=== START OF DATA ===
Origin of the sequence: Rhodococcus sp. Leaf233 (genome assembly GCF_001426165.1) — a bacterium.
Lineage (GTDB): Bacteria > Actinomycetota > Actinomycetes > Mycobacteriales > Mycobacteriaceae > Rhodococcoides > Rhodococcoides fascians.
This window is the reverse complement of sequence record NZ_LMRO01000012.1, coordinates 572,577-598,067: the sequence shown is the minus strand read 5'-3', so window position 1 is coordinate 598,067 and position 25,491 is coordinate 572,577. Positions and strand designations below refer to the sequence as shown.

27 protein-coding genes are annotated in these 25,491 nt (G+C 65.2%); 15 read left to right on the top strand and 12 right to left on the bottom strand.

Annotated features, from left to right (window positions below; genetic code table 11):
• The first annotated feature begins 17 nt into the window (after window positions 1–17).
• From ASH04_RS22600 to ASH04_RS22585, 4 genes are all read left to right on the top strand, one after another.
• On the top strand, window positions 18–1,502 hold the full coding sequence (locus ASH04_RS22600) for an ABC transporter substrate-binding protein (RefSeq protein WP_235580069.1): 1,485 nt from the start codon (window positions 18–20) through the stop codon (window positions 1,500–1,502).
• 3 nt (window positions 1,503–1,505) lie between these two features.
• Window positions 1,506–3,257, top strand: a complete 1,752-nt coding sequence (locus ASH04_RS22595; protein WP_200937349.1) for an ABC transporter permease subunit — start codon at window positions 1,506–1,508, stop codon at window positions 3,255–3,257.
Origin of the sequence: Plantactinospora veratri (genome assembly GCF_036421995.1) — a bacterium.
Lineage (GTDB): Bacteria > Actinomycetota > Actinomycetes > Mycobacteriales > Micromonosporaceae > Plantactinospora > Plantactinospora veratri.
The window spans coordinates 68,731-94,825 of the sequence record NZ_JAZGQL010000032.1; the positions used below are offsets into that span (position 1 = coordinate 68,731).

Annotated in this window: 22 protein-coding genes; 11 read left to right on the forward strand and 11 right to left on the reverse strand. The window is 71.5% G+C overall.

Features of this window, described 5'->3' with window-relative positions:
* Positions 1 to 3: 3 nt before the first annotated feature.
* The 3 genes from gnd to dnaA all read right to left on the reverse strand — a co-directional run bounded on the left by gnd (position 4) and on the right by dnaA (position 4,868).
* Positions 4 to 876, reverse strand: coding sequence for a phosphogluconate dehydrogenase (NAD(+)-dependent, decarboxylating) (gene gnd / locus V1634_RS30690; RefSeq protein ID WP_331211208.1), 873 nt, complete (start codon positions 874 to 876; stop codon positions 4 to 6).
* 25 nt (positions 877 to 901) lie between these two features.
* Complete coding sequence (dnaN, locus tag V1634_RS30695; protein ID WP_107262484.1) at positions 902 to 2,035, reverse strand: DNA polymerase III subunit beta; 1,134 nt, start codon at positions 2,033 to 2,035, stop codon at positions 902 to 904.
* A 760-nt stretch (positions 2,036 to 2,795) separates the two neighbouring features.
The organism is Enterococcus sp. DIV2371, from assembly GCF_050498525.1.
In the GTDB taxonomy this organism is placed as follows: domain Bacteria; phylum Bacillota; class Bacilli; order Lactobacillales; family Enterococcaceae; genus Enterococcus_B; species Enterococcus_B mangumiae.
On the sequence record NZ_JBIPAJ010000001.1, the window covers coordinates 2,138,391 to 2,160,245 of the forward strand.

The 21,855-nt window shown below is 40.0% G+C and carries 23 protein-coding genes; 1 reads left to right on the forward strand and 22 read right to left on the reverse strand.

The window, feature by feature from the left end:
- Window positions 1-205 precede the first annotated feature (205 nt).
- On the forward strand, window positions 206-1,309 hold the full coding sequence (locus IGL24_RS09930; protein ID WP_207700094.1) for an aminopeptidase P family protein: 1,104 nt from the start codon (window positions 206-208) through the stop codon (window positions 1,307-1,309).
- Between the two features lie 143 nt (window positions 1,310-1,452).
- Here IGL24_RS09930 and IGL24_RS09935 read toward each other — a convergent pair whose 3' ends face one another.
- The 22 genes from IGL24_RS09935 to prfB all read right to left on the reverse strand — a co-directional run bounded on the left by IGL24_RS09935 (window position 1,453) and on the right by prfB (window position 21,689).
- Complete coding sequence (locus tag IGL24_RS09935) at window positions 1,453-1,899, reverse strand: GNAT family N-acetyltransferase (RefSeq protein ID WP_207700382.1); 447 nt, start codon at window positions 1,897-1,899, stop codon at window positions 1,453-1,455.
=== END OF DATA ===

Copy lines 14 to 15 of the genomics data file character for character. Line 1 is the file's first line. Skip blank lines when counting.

Annotated in this window: 22 protein-coding genes; 11 read left to right on the forward strand and 11 right to left on the reverse strand. The window is 71.5% G+C overall.

Features of this window, described 5'->3' with window-relative positions: